If he performed some of his services in NJ at a location of the employer, or at some other location in NJ where his duties were required as a matter of necessity, then the NY W-2 should reflect only the portion of his wages that was actually earned by working in NY. I would have him request a corrected NY W-2 from the employer. If the employer is unwilling to do that, you would report the amount shown on the W-2 and subtract the portioned earned in NJ.

Fortunately NJ allows credit for all taxes paid to another state on income taxed by that state, without regard to its own sourcing rules. So even if 100% of his compensation is properly taxed by both NY and NJ, there won't be double taxation.

Nightsnorkeler (talk|edits) said:

11 March 2011
Doesn't NY have a form on which to allocate wages earned in NY, 203-B?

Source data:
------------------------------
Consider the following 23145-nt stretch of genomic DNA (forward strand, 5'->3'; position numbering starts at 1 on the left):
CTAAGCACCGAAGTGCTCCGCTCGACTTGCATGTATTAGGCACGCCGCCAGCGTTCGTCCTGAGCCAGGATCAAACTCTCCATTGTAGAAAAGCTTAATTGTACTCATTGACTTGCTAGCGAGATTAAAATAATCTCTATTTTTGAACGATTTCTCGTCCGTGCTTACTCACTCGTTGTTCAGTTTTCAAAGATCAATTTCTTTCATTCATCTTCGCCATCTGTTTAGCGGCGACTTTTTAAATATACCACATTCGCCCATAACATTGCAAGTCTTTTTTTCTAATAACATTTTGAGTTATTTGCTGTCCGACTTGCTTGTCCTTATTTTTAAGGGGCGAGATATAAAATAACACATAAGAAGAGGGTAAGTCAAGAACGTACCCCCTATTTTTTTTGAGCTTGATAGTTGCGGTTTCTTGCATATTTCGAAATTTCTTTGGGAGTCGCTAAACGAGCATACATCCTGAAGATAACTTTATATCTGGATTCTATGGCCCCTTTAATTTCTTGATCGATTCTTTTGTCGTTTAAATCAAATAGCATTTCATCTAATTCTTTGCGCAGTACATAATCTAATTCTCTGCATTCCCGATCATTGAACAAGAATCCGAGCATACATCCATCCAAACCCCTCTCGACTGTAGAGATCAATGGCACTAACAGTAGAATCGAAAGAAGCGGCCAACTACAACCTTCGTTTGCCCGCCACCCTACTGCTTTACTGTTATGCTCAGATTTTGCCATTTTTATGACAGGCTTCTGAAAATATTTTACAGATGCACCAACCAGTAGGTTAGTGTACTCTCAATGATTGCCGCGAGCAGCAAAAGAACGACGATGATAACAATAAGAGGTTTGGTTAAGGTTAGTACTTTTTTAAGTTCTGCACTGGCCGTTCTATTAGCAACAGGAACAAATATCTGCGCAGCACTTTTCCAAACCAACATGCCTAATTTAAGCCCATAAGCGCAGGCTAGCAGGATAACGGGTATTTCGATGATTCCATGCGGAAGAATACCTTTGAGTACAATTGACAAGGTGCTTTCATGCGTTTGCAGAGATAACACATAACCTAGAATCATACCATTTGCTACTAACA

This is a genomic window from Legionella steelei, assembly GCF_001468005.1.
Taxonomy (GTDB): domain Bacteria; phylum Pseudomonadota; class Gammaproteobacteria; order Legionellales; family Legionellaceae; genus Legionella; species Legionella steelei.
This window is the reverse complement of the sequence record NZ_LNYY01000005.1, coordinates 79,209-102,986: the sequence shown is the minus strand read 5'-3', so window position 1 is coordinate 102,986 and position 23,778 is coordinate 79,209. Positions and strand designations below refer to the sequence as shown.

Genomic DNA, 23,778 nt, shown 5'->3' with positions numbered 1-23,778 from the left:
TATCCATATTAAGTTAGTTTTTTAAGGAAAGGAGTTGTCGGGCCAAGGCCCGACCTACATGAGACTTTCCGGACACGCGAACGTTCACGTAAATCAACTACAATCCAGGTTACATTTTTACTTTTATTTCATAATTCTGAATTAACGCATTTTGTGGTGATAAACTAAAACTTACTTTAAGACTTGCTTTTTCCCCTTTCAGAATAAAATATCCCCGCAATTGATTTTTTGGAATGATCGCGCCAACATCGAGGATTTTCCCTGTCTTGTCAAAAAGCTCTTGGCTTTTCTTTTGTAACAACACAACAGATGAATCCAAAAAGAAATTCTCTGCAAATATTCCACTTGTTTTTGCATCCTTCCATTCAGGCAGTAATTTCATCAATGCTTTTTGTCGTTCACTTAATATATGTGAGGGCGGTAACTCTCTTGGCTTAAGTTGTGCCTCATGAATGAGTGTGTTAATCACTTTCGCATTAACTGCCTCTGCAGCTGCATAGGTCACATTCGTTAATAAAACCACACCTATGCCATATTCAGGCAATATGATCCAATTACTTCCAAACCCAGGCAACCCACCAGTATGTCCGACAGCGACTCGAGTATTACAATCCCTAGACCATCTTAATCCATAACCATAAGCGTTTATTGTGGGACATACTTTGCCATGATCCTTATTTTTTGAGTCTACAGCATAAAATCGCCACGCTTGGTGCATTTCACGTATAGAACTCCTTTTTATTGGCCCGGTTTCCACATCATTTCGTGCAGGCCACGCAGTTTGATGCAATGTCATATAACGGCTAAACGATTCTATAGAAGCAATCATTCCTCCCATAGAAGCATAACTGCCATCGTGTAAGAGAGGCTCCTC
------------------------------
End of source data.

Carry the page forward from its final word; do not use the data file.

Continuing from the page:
Death&Taxes (talk|edits) said:

11 March 2011
I believe what is happening here is that the employer is leaving up to the employee to allocate his wages to NY on the form NS mentions. As much as I would like to see Katie's ideal solution, many employers just don't want to spend the time, or take the responsibility.

Doug M (talk|edits) said:

11 March 2011
D&T is right. This is an NY issue. Had this with a return last year. You allocate. I know it sounds crazy, was hoping a NY tax professional would chime in.

My understanding is that the W-2 is correct as it stands (I lost a client over this, told client to go back to ER and ask them to correct the W-2. EE came back to me and said the W-2 is correct, I said "can't be".) You allocate is what D&T is saying, and I agree.

Trailman423 (talk|edits) said: